Typically, the discussion around U.S. economic inequality focuses on the growing disparity between incomes. However, another measure of inequality, one which may be more important, has gone largely overlooked outside of academic circles: wealth inequality.
Here are some charts to help put American wealth inequality in perspective.
Income inequality: the top 1% earn as much as the bottom 40%
The top 1% of U.S. households earn as much annual income as the lowest-earning 40%. Pretty striking!
But is income really the best way of measuring economic inequality?
Income represents something very specific, the amount of money a household earned in a given year. It does not account for the variability of a household's income over time.
If what we're trying to measure is a household's overall financial well being, it would seem more useful to look at the amount of money that household actually has, household wealth.
Here is a chart showing the extent of U.S. wealth inequality. For comparison, it is shown side-by-side with the income inequality chart from above.
Wealth inequality is over 100 times worse than income inequality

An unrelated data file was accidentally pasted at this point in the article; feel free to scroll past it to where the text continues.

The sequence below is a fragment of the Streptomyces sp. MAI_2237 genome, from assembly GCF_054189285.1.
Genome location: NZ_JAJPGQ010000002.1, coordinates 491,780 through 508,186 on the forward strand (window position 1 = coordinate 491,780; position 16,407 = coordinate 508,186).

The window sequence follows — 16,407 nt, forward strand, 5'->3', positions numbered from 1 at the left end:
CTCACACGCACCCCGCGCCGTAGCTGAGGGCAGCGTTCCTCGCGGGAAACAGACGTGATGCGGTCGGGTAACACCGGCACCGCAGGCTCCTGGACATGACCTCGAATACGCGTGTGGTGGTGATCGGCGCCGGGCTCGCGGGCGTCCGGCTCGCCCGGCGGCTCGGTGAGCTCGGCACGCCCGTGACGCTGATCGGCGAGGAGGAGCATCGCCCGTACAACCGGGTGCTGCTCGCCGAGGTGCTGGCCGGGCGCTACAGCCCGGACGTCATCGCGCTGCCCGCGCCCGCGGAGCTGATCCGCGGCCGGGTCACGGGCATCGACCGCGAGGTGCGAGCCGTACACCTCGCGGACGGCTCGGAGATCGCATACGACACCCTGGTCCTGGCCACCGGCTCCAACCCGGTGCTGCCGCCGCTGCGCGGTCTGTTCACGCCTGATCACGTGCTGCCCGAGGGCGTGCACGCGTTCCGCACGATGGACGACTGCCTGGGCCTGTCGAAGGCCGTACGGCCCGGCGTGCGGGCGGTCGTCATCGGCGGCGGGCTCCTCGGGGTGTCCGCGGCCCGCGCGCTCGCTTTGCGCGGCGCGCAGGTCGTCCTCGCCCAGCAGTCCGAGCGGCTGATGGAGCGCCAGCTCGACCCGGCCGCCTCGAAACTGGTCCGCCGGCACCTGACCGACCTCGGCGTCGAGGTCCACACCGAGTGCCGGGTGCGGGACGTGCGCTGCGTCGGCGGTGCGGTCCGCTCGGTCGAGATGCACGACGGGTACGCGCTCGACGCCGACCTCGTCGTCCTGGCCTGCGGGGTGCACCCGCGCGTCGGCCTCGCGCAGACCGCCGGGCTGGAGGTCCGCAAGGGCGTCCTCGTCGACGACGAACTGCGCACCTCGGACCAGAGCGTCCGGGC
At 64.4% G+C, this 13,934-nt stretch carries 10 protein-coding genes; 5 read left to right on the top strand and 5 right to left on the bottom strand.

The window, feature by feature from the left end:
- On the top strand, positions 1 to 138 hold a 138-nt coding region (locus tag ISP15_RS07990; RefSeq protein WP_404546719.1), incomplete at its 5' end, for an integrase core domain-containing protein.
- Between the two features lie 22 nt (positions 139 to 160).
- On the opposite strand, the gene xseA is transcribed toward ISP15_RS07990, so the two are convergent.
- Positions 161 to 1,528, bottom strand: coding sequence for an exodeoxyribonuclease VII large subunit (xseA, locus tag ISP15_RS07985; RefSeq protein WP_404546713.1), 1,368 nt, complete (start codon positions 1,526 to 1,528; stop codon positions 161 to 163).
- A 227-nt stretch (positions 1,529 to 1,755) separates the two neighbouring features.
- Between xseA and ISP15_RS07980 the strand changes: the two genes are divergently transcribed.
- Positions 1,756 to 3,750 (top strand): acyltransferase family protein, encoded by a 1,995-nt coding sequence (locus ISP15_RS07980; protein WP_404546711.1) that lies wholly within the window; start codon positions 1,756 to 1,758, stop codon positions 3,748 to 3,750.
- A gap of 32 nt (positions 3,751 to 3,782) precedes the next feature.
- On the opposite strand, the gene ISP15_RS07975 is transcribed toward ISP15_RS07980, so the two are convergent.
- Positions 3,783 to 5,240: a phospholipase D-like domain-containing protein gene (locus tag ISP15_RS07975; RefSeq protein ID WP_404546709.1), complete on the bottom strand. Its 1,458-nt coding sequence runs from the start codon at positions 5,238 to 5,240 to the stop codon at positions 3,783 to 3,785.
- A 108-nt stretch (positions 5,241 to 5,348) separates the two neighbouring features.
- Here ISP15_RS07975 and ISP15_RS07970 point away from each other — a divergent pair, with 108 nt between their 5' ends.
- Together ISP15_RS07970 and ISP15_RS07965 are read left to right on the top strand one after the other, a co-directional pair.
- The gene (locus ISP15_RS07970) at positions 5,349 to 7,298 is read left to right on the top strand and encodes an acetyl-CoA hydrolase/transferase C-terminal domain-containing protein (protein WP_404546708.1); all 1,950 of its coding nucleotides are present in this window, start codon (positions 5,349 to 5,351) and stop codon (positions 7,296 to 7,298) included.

According to a 2014 report by the National Bureau of Economic Research, the wealthiest 1% of U.S. households own about 42% of the country's wealth.
On the other side, the share of wealth owned by the bottom 40% of U.S. households amounts to just 0.3%.
Measured in these terms (bottom 40% vs top 1%), the U.S. wealth disparity is over 100 times bigger than the income disparity.
Here is one more chart that further illustrates the extent of America's wealth inequality.
America's 4 wealthiest households own as much as the bottom 40%
The bar on the left includes about 128 million people. Their combined net worth is matched by the wealth of only 4 U.S. billionaires, Bill Gates, Warren Buffett, and the Koch Brothers.
Is this an indictment against Bill Gates?
No, not at all. The world would be a very different place if it weren't for entrepreneurs like him. And on top of it, he is now using his money to help others.
The problem is not with billionaires, but with a system that has been skewed to favor the wealthy at the expense of everyone else.
As highlighted by Nobel laureate Joseph Stiglitz, who I had the pleasure of meeting last year, the costs of economic inequality are high. And they extend far beyond the simple economics of household spending.
There are many costs to this lack of opportunity. A large number of Americans are not living up to their potential; we're wasting our most valuable asset, our talent. As we slowly grasp what's been happening, there will be an erosion of our sense of identity, in which America is seen as a fair country. This will have direct economic effects--but also indirect ones, fraying the bonds that hold us together as a nation.
This post originally appeared on Metrocosm